Sources of Freedom Exercises

This chapter concentrates on the history of the Progressive Era, an age when political and economic freedoms expanded for many. The tragic 1911 fire at the Triangle Shirtwaist Company demonstrated the prevailing feeling in America that the government had to be more responsible for the well being of its people. The chapter continues with a look at growing urbanization and immigration, muckrakers’ responses to these forces, and the emergence of a consumer society that brought a new meaning to freedom - consumer freedom. As industry continued to prosper through Fordism and the principles of scientific management, the promise of abundance encouraged workers to fight for higher wages.

Freedom’s many meanings is explored next, looking specifically at the Socialist Party, labor unions such as the AFL and Industrial Workers of the World (IWW), civil liberties, and a new feminism. Believing that economic freedom was the key to true liberation, Charlotte Perkins Gilman is highlighted in Voices of Freedom.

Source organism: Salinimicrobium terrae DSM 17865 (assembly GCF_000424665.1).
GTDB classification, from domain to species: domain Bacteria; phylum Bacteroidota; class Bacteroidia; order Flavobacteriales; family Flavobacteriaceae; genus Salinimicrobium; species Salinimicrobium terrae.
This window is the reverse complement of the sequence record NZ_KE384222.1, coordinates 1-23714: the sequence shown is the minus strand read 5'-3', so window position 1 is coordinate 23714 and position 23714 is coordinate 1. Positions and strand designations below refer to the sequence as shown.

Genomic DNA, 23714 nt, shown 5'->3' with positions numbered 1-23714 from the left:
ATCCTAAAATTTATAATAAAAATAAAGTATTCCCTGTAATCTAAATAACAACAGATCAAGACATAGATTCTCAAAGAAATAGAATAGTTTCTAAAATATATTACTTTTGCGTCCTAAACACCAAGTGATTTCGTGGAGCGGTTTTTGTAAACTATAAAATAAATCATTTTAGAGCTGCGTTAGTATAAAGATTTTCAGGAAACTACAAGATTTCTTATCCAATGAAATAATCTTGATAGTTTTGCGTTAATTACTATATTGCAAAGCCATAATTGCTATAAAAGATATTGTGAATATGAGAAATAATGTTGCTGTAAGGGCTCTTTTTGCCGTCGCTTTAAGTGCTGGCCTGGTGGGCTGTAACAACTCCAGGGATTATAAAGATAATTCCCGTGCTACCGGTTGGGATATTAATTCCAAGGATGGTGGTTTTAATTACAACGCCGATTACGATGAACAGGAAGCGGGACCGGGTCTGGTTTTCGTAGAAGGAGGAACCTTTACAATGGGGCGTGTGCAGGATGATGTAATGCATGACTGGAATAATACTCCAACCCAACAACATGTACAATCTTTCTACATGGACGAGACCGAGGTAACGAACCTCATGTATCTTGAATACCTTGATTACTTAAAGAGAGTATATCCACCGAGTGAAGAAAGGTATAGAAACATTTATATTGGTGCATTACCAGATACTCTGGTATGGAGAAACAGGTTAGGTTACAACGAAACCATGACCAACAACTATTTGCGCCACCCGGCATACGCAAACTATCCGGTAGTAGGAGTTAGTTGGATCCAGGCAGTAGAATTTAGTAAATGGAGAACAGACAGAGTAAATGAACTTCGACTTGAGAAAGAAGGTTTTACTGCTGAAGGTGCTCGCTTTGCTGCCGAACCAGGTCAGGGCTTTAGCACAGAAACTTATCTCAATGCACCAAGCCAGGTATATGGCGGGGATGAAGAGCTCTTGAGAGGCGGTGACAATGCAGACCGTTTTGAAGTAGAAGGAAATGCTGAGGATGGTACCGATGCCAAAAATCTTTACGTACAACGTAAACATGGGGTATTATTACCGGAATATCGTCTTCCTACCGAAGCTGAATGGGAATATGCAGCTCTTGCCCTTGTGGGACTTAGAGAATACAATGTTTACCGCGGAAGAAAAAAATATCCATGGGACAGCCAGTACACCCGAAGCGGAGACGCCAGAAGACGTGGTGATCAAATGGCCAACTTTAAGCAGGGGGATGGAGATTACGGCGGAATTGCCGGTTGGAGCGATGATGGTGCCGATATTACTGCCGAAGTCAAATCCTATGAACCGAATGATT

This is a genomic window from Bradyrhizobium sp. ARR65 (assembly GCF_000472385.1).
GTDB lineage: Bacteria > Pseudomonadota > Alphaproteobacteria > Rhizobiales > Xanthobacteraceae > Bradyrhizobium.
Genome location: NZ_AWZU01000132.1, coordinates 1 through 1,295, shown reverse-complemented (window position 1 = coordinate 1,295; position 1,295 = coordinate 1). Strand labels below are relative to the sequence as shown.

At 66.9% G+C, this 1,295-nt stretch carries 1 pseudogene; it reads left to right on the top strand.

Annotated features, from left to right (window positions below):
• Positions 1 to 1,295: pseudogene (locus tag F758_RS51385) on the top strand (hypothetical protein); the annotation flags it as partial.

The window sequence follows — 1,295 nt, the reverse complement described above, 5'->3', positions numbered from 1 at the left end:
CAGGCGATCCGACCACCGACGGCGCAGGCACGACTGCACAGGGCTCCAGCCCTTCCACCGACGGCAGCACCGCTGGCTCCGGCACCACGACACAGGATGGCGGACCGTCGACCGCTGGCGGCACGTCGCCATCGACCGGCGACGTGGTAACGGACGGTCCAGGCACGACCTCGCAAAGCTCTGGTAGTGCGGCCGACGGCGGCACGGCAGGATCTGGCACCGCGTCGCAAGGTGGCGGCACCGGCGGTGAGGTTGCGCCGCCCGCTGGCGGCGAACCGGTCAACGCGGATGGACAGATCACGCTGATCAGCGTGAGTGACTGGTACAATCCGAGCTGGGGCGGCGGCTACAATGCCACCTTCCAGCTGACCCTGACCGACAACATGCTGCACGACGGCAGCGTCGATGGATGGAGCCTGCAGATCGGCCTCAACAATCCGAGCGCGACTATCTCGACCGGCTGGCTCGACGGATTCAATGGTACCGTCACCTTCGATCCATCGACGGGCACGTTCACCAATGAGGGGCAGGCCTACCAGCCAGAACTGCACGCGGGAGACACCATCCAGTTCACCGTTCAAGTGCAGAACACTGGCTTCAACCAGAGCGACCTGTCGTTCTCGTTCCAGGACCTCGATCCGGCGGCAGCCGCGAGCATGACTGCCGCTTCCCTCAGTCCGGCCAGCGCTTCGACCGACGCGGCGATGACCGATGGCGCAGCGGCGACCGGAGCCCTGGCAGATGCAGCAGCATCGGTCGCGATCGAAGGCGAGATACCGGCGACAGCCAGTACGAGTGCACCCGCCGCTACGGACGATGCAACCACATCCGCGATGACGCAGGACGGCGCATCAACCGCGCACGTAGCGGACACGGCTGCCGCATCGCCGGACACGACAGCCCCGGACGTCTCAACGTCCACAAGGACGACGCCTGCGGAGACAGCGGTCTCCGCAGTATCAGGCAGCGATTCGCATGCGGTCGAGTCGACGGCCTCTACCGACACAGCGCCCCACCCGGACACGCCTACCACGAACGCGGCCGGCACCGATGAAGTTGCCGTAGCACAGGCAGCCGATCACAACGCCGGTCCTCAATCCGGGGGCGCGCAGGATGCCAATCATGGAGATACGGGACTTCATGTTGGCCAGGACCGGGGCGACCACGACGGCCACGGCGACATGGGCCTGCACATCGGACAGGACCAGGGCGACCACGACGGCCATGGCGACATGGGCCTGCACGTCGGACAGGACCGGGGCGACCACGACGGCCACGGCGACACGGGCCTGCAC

The politics of progressivism is discussed next. Progressives assumed that the Modern era required a fundamental rethinking of the functions of political authority. Out of this belief came the idea of "effective freedom." Enlarging democracy, governing by experts, and spearheading reform were all characteristic of the era.

Finally, the chapter examines each of the progressive presidents. Theodore Roosevelt identified "good" and "bad" trusts and began a federal conservation program. William Howard Taft expanded upon Roosevelt’s policies, but lost his reelection campaign to Woodrow Wilson. Wilson continued the trend of increasing federal regulation over the economy and general welfare of the country.

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